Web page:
Why Supplement Feed

Different feeding plans will deliver differing nutritional results for the herd. What mineral support is needed for common crops & feed types on NZ Farms?

Feed for Thought

When any new feed component is introduced to cattle the farmer must be mindful of how they transition animals onto the new feed.

Any change in diet will affect rumen function and will cause the bacterial makeup of the rumen to change. These changes take time, hence the diet should be changed very gradually, with optimal functioning of the rumen always being at the forefront of any changes implemented.

Common crops & feed types

The primary feed on most NZ dairy farms is still pasture grasses - primarily ryegrass and clover - but also chicory, plantain, cocksfoot, prairie grass, timothy, tall fescue and kikuyu.

Farmers will also draw on crops depending on location and prevailing conditions. The main crops utilised around the country are Triticale, Oats, Lucerne, Maize, Fodder beet and Brassicas (turnips, swedes, kale).

Crops and feeds do differ across the dairying regions. South Island farmers will more commonly use high energy crops such as fodder beet and kale over the winter months. These crops can cause a variety of mineral deficiencies in cattle, therefore mineral supplementation is essential when feeding them. Supplementary crops are becoming much rarer in the North Island, particularly for winter requirements - though many farmers still grow summer crops as an insurance against drought in the drier areas of the Island.

Why supplement a given feed?

Each feed will bring advantages, but also potential complications to the correct formulation of the diet.

Some feeds are very high in soluble sugar and may lack fibre, hence they need very careful balancing with other feeds to provide a balanced diet. Other feeds, such as brassicas, can be high in natural chemicals that can be very toxic if fed incorrectly. They can also be high in compounds that interfere with mineral uptake and hormone production.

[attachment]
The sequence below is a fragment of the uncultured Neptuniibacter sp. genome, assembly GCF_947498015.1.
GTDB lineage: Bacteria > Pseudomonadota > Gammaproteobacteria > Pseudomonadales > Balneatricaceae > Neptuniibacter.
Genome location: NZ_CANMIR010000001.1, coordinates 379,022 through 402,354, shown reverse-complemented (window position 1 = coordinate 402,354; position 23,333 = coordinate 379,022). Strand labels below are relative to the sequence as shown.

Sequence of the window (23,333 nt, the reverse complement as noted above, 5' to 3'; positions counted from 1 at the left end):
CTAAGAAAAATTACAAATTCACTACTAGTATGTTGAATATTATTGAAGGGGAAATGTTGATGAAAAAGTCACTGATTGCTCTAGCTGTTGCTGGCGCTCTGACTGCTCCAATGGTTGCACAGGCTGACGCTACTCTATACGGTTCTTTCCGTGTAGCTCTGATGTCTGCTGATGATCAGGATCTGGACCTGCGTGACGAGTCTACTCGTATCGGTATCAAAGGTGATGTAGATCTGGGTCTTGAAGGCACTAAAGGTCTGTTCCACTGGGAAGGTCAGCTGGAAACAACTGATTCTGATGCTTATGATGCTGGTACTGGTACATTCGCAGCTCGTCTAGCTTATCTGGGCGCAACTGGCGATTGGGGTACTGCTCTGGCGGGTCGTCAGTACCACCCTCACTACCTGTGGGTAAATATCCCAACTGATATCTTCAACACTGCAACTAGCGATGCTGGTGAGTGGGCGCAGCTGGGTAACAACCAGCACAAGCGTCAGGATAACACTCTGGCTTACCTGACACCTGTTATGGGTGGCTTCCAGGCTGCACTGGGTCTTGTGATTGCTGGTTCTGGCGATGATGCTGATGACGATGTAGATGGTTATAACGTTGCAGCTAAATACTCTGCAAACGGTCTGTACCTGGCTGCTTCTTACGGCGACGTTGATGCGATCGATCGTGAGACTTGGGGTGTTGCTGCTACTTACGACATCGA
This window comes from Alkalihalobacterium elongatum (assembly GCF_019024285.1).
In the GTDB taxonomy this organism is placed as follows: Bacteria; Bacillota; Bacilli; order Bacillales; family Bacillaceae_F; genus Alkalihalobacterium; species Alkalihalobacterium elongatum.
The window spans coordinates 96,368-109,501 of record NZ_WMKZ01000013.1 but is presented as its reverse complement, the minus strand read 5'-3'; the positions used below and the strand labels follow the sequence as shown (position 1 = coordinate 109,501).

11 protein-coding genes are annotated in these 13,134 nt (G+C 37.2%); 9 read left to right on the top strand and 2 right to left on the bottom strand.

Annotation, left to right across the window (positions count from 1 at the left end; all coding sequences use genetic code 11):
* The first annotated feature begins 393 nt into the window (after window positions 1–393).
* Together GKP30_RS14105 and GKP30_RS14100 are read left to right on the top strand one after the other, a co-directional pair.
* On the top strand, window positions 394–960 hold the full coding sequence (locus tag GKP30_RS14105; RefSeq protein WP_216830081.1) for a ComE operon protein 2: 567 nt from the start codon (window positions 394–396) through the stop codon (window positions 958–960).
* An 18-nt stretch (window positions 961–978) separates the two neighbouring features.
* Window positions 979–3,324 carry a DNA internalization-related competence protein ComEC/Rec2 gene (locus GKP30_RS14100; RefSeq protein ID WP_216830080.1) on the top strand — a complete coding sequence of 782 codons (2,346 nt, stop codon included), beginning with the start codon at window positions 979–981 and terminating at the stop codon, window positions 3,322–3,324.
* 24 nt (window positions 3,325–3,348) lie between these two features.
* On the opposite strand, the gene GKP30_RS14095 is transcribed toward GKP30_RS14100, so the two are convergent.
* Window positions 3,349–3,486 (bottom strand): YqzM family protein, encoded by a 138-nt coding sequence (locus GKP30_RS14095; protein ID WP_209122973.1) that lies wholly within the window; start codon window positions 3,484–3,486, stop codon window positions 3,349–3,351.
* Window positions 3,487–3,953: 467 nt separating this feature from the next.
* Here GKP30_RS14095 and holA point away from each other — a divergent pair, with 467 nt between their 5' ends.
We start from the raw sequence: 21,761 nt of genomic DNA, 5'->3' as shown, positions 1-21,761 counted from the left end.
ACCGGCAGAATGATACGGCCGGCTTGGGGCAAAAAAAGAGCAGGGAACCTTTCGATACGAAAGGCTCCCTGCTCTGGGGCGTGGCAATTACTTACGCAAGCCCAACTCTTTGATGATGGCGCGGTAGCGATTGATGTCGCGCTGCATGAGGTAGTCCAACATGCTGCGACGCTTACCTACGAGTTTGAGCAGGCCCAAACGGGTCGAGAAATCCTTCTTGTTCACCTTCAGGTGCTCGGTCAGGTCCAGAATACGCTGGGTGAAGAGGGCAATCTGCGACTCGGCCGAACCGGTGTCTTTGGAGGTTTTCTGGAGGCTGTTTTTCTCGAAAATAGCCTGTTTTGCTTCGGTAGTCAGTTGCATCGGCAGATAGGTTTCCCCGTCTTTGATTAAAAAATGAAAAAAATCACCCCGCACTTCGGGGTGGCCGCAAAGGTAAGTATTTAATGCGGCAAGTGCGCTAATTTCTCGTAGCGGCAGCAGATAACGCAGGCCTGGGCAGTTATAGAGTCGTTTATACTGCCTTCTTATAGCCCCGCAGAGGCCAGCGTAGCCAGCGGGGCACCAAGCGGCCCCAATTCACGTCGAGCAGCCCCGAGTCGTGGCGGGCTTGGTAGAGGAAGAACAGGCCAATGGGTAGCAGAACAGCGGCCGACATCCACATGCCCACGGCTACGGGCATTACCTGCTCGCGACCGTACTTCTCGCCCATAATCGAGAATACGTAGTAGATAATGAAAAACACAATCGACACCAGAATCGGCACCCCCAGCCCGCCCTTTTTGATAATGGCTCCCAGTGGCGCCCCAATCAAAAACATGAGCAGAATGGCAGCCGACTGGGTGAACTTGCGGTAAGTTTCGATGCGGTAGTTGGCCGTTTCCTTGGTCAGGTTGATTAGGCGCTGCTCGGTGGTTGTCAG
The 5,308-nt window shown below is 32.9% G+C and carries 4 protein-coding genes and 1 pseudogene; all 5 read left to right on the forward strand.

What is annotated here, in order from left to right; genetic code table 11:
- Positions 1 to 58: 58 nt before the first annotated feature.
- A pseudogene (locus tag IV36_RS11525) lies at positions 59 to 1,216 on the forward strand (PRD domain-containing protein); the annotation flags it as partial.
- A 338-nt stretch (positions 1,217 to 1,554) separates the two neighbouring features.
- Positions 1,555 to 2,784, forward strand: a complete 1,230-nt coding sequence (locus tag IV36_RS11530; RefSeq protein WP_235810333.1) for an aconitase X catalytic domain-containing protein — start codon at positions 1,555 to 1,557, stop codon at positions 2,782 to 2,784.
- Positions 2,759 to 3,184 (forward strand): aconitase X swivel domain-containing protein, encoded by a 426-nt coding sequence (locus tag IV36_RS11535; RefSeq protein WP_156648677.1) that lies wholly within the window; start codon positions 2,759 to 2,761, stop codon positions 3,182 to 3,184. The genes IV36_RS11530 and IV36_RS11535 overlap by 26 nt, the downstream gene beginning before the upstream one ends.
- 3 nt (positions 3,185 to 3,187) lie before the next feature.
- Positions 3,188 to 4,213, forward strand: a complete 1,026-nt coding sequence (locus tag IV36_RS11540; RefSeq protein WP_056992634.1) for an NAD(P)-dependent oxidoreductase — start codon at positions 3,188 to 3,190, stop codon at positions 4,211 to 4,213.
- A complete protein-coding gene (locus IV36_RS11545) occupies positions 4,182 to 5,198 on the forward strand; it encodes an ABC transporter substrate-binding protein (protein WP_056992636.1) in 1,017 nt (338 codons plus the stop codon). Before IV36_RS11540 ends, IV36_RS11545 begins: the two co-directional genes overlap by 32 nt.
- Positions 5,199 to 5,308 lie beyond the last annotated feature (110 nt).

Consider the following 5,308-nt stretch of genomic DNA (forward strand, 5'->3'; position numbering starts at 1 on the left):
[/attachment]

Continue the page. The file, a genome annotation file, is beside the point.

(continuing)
These nutritional deficiencies need to be addressed when feeding these crops to ensure peak animal performance is maintained. Some feeds such as maize silage and fodder beet lack essential minerals such as phosphorous, calcium, magnesium, and sodium. Without correct balancing these feeds, if fed in sufficient quantity, can cause real issues with animal health and performance.

Need some advice?

Agvance takes a holistic approach to animal nutrition.

Total nutritional requirements are calculated based on the different feed components used in the diet. Mineral requirements are calculated in order to supplement any expected deficiencies, and meet full dietary requirements.

Reviewing both cattle and feed mineral concentrations the Customizer software is used as an aid in calculating the right mineral supplementation required.